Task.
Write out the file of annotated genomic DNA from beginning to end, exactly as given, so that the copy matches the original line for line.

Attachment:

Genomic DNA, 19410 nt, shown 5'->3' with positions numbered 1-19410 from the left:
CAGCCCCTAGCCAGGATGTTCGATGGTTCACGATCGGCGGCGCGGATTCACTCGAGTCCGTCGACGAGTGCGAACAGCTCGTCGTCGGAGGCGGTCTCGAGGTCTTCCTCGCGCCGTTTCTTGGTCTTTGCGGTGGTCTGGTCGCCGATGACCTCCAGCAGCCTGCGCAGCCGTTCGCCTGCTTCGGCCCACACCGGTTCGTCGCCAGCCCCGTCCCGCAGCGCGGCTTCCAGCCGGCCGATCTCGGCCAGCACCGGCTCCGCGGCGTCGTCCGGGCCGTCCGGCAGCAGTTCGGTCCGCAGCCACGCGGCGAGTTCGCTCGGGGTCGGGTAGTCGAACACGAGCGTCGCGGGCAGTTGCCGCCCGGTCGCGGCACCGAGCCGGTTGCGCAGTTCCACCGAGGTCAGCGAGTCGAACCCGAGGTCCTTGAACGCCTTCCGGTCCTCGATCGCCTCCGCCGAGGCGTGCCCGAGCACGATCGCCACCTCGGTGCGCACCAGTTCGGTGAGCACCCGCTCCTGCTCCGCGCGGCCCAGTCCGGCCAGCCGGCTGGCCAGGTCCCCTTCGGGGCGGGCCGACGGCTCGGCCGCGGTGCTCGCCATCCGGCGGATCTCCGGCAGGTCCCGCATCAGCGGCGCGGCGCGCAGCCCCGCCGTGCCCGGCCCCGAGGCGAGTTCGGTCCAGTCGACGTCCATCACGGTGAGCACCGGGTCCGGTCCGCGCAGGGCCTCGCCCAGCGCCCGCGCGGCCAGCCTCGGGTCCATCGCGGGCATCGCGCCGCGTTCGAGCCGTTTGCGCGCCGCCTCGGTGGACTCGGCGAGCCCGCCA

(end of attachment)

Genomic DNA, 19410 nt, shown 5'->3' with positions numbered 1-19410 from the left:
CAGCCCCTAGCCAGGATGTTCGATGGTTCACGATCGGCGGCGCGGATTCACTCGAGTCCGTCGACGAGTGCGAACAGCTCGTCGTCGGAGGCGGTCTCGAGGTCTTCCTCGCGCCGTTTCTTGGTCTTTGCGGTGGTCTGGTCGCCGATGACCTCCAGCAGCCTGCGCAGCCGTTCGCCTGCTTCGGCCCACACCGGTTCGTCGCCAGCCCCGTCCCGCAGCGCGGCTTCCAGCCGGCCGATCTCGGCCAGCACCGGCTCCGCGGCGTCGTCCGGGCCGTCCGGCAGCAGTTCGGTCCGCAGCCACGCGGCGAGTTCGCTCGGGGTCGGGTAGTCGAACACGAGCGTCGCGGGCAGTTGCCGCCCGGTCGCGGCACCGAGCCGGTTGCGCAGTTCCACCGAGGTCAGCGAGTCGAACCCGAGGTCCTTGAACGCCTTCCGGTCCTCGATCGCCTCCGCCGAGGCGTGCCCGAGCACGATCGCCACCTCGGTGCGCACCAGTTCGGTGAGCACCCGCTCCTGCTCCGCGCGGCCCAGTCCGGCCAGCCGGCTGGCCAGGTCCCCTTCGGGGCGGGCCGACGGCTCGGCCGCGGTGCTCGCCATCCGGCGGATCTCCGGCAGGTCCCGCATCAGCGGCGCGGCGCGCAGCCCCGCCGTGCCCGGCCCCGAGGCGAGTTCGGTCCAGTCGACGTCCATCACGGTGAGCACCGGGTCCGGTCCGCGCAGGGCCTCGCCCAGCGCCCGCGCGGCCAGCCTCGGGTCCATCGCGGGCATCGCGCCGCGTTCGAGCCGTTTGCGCGCCGCCTCGGTGGACTCGGCGAGCCCGCCA